How #Tumindig Went From Being A Single Artwork To A Collective Protest

How one image launched a thousand fists.

You too can be part of this movement by making your own #Tumindig icon.

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They say every movement begins with a spark of hope. All this clamor for change needs is just one match to light up the endless darkness, leading to an inevitable protest where thousands join. It’s something we see a lot in online protests, especially during the last year. This is also something that happened recently thanks to a single artwork by animation director and satirical graphic artist Kevin Eric Raymundo, who you may know as Tarantadong Kalbo on social media.

On July 17, he posted an image of a standing glowing fist surrounded by similar figures who are bowing. The caption? “Tumindig.” The fist, of course, is the signature pose of President Duterte and his supporters. The artwork though symbolizes dissent and that the raised fist won’t be a blind follower like the bowing fists and making a stand (tindig). This isn’t the first satirical artwork the 34-year old artist has made though. A quick scroll through his social media pages shows multiple satirical artworks that call out accountability for government incompetence.


The artwork went viral as more artists, activists, and personalities participated in drawing their own #Tumindig figures and joining Tarantadong Kalbo in solidarity and protest. According to Raymundo, he drew the artwork to encapsulate his feelings as an artist and activist in today’s climate, specifically under President Duterte and the Anti-Terror Law. He initially didn’t plan on making this something people can join as there wasn’t an outright call to action.

As the artwork went viral, people organically started making their own raised fist figures. Artists Kapitan Tambay Hulyen, Rob Cham, and Cartoonist Zach were some of the first to join before artists from all over the internet joined in. Everyone else got in on the action and made their own take on #Tumindig fists.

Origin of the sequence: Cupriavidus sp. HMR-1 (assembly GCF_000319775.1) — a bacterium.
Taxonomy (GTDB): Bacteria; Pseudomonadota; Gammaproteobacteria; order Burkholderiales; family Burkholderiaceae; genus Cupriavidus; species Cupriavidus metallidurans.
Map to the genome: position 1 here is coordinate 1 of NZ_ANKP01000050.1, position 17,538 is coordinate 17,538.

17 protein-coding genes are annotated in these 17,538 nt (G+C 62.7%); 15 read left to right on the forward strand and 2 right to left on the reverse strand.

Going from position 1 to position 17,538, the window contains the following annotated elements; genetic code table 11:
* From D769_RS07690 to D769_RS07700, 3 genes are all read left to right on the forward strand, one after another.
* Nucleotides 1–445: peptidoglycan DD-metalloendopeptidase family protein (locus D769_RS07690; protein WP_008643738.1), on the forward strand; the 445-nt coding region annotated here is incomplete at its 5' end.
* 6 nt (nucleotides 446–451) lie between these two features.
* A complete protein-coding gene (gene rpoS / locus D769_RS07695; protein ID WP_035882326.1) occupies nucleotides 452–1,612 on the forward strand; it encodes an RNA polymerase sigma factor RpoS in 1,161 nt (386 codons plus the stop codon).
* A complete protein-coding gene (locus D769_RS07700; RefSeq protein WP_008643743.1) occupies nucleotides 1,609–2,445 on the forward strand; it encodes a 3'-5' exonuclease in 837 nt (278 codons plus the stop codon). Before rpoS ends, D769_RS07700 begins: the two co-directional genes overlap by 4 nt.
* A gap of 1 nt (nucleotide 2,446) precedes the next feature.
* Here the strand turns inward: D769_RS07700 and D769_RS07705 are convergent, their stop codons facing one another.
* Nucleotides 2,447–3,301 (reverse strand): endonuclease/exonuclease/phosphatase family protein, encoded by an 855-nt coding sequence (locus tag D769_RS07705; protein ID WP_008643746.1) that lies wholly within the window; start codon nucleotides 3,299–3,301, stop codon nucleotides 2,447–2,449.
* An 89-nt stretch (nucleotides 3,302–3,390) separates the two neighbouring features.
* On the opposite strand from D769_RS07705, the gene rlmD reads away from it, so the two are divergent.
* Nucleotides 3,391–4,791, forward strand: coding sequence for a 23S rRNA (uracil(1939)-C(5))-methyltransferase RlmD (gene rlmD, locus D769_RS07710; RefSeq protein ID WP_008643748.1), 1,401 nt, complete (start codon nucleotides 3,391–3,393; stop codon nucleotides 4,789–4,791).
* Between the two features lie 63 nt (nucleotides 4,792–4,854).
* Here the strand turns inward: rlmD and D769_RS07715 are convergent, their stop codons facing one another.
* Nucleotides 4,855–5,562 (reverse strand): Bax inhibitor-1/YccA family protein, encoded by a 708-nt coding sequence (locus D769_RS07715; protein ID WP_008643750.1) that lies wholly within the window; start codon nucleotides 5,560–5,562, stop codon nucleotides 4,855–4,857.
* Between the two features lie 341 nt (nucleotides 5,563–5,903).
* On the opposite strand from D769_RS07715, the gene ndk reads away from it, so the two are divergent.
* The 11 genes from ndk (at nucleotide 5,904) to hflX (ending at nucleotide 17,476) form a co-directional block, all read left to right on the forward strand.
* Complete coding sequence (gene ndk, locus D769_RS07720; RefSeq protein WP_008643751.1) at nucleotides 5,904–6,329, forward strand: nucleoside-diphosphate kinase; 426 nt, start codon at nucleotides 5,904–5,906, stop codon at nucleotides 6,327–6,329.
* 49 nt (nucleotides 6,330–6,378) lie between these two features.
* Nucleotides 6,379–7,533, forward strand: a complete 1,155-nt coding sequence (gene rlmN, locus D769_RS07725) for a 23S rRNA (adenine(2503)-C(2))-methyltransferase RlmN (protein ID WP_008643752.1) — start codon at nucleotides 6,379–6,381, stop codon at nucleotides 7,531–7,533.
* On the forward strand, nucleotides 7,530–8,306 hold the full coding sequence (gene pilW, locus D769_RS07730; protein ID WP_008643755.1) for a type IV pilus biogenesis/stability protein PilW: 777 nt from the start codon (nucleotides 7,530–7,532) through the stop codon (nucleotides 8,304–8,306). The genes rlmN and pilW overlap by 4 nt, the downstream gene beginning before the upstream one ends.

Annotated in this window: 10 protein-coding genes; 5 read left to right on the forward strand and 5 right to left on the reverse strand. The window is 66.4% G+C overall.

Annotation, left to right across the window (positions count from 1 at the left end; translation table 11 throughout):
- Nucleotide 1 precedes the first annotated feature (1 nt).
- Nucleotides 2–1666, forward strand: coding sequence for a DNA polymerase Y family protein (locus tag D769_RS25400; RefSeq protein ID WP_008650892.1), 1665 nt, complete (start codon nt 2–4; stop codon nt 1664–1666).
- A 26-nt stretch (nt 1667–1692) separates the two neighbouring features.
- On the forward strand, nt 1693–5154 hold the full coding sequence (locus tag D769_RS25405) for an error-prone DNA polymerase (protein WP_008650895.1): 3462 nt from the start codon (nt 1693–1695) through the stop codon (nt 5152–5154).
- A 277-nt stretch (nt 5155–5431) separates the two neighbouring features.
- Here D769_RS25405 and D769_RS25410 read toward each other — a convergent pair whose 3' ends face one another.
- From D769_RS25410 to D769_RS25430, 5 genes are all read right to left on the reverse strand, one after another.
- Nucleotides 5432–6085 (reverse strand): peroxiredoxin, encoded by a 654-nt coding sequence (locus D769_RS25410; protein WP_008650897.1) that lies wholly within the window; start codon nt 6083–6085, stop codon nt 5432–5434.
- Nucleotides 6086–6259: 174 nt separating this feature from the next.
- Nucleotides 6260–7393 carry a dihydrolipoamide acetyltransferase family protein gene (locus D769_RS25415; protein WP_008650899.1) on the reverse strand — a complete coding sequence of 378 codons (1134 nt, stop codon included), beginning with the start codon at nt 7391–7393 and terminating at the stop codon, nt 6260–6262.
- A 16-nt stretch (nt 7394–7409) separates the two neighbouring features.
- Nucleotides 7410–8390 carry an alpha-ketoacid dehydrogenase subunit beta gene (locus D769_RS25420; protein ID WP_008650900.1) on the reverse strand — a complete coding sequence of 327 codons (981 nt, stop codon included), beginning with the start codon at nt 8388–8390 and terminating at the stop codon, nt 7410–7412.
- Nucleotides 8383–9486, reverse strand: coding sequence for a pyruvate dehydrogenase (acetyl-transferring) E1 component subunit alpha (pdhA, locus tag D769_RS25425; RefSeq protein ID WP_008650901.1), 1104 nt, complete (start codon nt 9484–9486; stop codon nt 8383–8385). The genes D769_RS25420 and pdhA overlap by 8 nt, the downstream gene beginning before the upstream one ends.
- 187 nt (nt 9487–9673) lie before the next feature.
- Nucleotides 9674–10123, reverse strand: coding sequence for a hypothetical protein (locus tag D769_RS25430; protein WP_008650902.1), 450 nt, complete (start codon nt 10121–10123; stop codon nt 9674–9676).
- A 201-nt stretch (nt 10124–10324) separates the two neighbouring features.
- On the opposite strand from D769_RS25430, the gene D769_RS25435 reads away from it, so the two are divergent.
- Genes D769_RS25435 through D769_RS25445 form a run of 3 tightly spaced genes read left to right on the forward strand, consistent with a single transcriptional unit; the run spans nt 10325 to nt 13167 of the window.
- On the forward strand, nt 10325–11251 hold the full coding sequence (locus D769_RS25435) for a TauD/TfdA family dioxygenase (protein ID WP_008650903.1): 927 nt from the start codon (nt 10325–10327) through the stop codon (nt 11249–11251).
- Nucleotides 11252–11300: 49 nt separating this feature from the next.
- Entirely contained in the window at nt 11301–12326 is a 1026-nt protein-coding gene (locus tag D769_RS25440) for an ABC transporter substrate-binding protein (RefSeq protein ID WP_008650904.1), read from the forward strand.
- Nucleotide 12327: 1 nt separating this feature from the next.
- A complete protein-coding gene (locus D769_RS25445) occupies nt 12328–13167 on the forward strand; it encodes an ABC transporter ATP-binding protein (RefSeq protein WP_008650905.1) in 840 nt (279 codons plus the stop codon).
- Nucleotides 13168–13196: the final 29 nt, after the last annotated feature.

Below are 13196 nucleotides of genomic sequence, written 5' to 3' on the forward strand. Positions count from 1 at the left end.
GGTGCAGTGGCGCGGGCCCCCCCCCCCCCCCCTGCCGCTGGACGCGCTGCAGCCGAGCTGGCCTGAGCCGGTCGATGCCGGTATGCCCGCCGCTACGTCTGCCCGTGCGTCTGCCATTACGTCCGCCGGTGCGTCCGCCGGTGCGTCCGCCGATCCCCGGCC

Raymundo shared a follow-up to his original post that shows 73 dissenting Filipino artists from diverse backgrounds raising their fists in defiance through their own unique way and advocacy. Each avatar can be seen either donning their advocacies or carrying placards. The caption reads: “Artista ng Bayan, Ngayon ay Lumalaban!”

He also thanked everyone who joined and supported the movement with new artwork of him and the raised fist on his shoulder. “Hindi ko inasahan ito. Napakaraming sumali. Napakalakas ng sigaw. Maraming salamat sa lahat ng #tumindig,” he said in the caption.

As for his message for his fellow artists, he said “’Wag tayong mabuhay sa takot. Let’s use our skills and talents to our advantage. Having the choice to ‘be positive’ in our art is a privilege. I am aware of my own privilege as well, and I will use it to amplify the voice of the oppressed, even at the cost of losing ‘fans.’ I do not create art for the sake of aesthetics. Art is always political, whether we like it or not.”


Meanwhile, if you want to make your own #Tumindig icon, you can thanks to a blank slate that you can edit. There is a blank version of the raised fist icon as well as a  transparent .PNG template for those that want to change the icon’s color. “Edit. Draw. Paint. Print. Digital. Trad. Lahat tayo ay #Tumindig,” the caption reads. You also don’t need software like Photoshop or drawing skills to make your own as you can edit it through simpler means like Instagram via IG stories or PicsArt and other similar apps.  

While the different, raised fists icons are nice to look at, the biggest and most important takeaway that we should get from #Tumindig is that it’s never wrong to stand up and speak out for what is right. If anything, never underestimate the power of collective action and people from different walks of life coming together for a common cause. After all, that was how change was brought into this country a few times through history.

Check out some of the renditions and iterations of #Tumindig below:

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